The discovery of H. pylori almost 30 years ago triggered a paradigm shift in the medical community’s thinking about the pathogenesis and treatment of peptic ulcers, chronic gastritis, functional dyspepsia and other conditions. In the past 3 decades, it has generated an overwhelming amount of literature, including over 30,000 articles in peer-reviewed journals, dozens of books written in English - but also in many other languages - dedicated to the bacterium, congresses/congress sessions on all continents and many national, international and continental consensus statements. The major benefit of diagnosing and eradicating H. pylori was a change in the natural course of peptic ulcer disease, preventing its complications – a feat not achieved with any other treatment -, and improving the quality of life of the patients; regimens directed against the infections also proved to be cost-efficient in many parts of the world. The contributions of H. pylori-related basic research to the progress of bacteriology, therapeutics, genetics and many other fields all deserve a mention.
Knowledge about H. pylori has been widely distributed in hundreds of medical journals published worldwide. Several eBooks have already been published but unfortunately, due to the long editorial times, most become outdated shortly after their release. This is why after being invited by Bentham Publishers I was very keen to propose and compile the content of an eBook which will offer all the advantages of rapid and worldwide distribution. The preliminary content and structure of the eBook was peer-reviewed and approved by the publisher.
The initial goal of this eBook is to give a broad perspective of Helicobacter pylori research in all major continents/geographic areas. To achieve this, more than 100 personalised letters were sent to potential contributors from 35 states, asking them to contribute with a review chapter. The subject for each author was chosen after careful review of their specific research field. Many international experts answered promptly and positively, while others proposed as co-authors their collaborators or PhD recipients: thus the list of contributors contains well-known experts and specialists along with “rising stars”. Unfortunately there were experts who declined the opportunity to write a chapter, but I fully understand their position. To my greatest surprise, I was unable to obtain contributions from the world most populous countries, even after repeated invitations. All in all, however, 20 chapters were finally submitted covering most, if not all fields of H. pylori research, ranging from microbiology, biochemistry and epidemiology to clinical aspects, meta-analysis of therapeutic results, etc. Particular emphasis was laid on presenting the local features of each country/continent, although this resulted in some overlaps.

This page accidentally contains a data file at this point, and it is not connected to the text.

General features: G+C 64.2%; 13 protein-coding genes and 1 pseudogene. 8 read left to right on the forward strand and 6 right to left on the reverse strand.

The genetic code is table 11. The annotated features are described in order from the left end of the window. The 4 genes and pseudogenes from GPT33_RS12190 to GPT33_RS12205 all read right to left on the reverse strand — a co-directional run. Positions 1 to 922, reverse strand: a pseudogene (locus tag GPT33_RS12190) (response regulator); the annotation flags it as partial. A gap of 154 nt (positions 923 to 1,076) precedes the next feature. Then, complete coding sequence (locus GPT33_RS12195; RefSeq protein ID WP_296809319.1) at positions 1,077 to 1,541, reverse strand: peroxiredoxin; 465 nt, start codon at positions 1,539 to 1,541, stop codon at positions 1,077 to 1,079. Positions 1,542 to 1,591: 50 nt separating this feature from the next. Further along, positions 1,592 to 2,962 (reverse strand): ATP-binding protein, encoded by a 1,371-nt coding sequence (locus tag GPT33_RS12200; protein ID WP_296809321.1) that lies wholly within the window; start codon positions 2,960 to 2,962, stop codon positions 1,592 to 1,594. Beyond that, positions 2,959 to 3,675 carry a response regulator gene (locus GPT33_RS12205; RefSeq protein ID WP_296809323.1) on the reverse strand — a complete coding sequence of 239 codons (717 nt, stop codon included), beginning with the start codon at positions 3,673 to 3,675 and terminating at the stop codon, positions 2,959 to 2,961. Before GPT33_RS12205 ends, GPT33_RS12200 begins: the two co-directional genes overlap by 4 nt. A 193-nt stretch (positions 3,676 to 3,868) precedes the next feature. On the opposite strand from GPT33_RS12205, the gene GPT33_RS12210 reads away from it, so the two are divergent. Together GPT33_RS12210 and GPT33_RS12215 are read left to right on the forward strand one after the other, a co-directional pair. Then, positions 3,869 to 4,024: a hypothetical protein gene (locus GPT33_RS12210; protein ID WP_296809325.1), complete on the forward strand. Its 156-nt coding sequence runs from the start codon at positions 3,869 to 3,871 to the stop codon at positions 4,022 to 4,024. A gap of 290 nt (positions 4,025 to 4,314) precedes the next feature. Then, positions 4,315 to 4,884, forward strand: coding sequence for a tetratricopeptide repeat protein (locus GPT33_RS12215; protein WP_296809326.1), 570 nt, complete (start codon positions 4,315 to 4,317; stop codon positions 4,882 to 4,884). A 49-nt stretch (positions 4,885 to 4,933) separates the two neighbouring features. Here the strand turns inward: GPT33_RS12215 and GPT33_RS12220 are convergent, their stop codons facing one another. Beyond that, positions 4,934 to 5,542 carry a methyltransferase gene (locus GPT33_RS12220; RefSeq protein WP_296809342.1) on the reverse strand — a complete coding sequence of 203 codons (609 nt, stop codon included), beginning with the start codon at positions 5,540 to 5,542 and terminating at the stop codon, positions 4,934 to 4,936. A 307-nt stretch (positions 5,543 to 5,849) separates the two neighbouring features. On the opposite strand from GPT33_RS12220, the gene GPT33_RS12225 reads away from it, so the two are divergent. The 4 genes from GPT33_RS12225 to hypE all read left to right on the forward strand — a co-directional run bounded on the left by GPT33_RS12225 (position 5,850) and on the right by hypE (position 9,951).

In spite of a relatively tight deadline and many other appointments/duties, all of the contributors forwarded their chapters in due course. I greatly appreciate their effort and am very grateful to all the authors for what they achieved. I sincerely hope that we will succeed in compiling an eBook unique in both, structure and content.
Finally, my thanks goes to the staff of Bentham Science who published the eBook. We all hope the readers will enjoy it.
Görgy Miklós Buzás